MOTUL has been partnered with BMW M Motorsport since January, 2020, developing oils for the Bavarian brand’s motorsport endeavors. It’s been over a year since that partnership began and it’s still going strong. So we decided to check in with the oil maker to discuss the brand’s newest products and how it develops oils for motorsport. On this call, we spoke with Nicolas Demaria, Technical Support Manager for MOTUL Americas.
A Complex Engineering Process
Developing oil for engines, especially motorsport engines, is an incredibly complex process. There are so many factors that can change the performance of an oil; temperatures, engine oil pressures, cylinder designs, piston ring designs, fuel additives, and even the design of the engine itself. For instance, if a racing engine is a V8, for example, the oil pressure can vary slightly between each bank. Or the temperatures of each race can vary wildly. Certain fuels that brands use also run certain additives that can have detrimental effects on the engine oil.
So it’s not as simple as choosing a certain oil viscosity and calling it a day. MOTUL goes through an intense, rigorous process to determine which oil formulation works best with each engine. Which means that MOTUL’s technical team has to have extensive knowledge not only in their own products but also in the engine technologies and specifications for each manufacturer they work with.
A motor race is essentially broken down into three stages; training, qualifications, and then the actual race itself. After each of those stages, MOTUL takes an oil sample from the engines to determine how it performed under those circumstances. Then the data from the race oil is compared to the data that was created during development, to see if anything changed and if any modifications need to be made to the oil. For example, the MOTUL team have already tested lubricant samples from the two BMW M8 GTLM cars in IMSA, following endurances races like Rolex 24 and the recent 12 Hours of Sebring.”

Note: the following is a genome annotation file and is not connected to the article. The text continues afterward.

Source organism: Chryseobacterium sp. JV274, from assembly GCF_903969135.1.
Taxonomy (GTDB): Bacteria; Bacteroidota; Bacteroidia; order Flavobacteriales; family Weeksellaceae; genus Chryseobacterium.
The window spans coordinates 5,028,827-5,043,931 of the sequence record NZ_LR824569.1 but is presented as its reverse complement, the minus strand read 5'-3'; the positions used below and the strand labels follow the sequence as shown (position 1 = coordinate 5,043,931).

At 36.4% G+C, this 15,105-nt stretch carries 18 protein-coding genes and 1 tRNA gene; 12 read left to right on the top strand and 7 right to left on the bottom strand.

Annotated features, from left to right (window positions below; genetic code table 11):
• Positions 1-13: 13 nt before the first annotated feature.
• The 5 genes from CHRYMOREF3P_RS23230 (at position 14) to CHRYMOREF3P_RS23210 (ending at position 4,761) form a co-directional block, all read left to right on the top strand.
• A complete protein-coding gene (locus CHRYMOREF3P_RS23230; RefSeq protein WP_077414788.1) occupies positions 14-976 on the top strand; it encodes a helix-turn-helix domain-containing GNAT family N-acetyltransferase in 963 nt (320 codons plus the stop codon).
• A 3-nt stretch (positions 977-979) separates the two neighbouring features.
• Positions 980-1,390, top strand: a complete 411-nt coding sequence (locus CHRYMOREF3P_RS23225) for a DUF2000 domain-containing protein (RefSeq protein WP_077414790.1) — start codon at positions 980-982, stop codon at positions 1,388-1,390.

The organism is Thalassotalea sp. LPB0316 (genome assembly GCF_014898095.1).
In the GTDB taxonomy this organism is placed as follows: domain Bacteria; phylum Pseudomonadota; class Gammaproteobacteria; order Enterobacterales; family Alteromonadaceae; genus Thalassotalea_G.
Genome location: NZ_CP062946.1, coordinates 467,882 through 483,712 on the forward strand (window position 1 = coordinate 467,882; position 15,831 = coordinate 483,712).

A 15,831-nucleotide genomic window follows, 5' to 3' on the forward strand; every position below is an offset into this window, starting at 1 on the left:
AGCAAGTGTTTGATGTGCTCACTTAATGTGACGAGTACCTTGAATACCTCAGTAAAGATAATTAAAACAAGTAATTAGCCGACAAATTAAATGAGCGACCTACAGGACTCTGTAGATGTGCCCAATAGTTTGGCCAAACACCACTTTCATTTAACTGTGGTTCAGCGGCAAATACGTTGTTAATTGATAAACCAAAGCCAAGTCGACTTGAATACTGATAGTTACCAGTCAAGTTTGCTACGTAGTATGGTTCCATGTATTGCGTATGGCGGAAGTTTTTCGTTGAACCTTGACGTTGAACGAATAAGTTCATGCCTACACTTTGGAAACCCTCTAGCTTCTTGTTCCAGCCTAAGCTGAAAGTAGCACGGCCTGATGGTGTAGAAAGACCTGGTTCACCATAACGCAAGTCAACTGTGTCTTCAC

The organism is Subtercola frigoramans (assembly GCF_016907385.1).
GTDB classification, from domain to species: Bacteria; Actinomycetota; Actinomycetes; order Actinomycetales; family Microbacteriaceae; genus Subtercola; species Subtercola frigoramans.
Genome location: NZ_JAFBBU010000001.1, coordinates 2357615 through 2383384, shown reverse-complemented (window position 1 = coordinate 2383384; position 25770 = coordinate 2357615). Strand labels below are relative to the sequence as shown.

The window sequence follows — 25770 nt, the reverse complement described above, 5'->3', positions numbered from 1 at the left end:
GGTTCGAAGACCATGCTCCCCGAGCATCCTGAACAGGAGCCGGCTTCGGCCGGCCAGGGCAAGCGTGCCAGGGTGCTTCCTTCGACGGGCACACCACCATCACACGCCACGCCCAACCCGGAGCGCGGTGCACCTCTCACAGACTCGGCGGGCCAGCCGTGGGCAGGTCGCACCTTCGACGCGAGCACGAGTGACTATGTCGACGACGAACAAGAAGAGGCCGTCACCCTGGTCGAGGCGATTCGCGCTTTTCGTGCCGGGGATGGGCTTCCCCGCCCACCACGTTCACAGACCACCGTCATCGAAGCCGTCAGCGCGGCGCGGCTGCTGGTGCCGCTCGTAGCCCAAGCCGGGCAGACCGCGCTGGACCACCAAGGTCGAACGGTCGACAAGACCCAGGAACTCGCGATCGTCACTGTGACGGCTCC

Unfortunately, though, the process of making any changes can’t begin until the season is over. “The development process is so robust that you have to do something very, very wrong to say ‘okay, maybe we messed it up here’ [to make a change mid-season].” said Demaria. The process of developing a new oil for a new engine architecture can be quite long, also. So from the time a manufacturer announces a new engine, “It will happen within a year, depending on the technology and the materials.” Demaria told us.
From Track To Road Use
What’s fascinating is how the lessons learned in motorsport translate over to road cars. We always hear that from automakers, how their race cars teach them how to build better road cars. However, you rarely hear about that transition for motor oil. However, as Demaria tells us, racing technology for oil absolutely makes it to the road.
“Some of the stuff that used to be racing oil in the late ’90s, any customer can buy in [MOTUL] 300V nowadays.” he said. Demaria notes that, because engine technology migrates from motorsport to the road, engine oil technology needs to follow.
Now, though, exhaust particulate filters are even playing a big role in oil development for modern performance engines. According to Demaria, exhaust particulate filters “are extremely sensitive to ashes, either from the fuel or the lubricant. There’s always going to be a small part of lubricant that gets burned inside the combustion chamber and ends up going into the exhaust stream and ultimately passes through the [catalytic converter or particulate filter].” This forced lubricant manufacturers to pursue different anti-wear and friction modifying additives increasing the oil’s performance while protecting the after-treatment systems.
Engine Oil In Hybrid-Cars Racing
We were also interested in whether hybridization affects oils and it does. According to Demaria, high-efficiency hybrid powertrains often use downsized, heavily turbocharged engines. To make the same sort of power as larger engines, smaller engines with big turbo boost create a ton of extra heat. So oil manufacturers like MOTUL need to compensate for that and develop oils that can handle the heat, withstanding, safely, higher thermal stresses than before.
That’s not just for racing, though. Hybrids also pose an interesting problem for street driving as well, as engines will also be off for long periods of time, leaving the engine oil to sit idly in the sump, but then instantly start back up again, often under high load. So the oil needs to be able to perform its functions at lower than ideal temperatures, challenging the additives.
So many drivers and customers feel as if engine oil is just engine oil but there’s so much more science behind it. Much of that science is learned at the race track and then migrates over to road cars. Which is why MOTUL’s partnership with BMW is not only helpful for motorsport right now but the technologies and lessons learned will also be helpful in the future of road cars.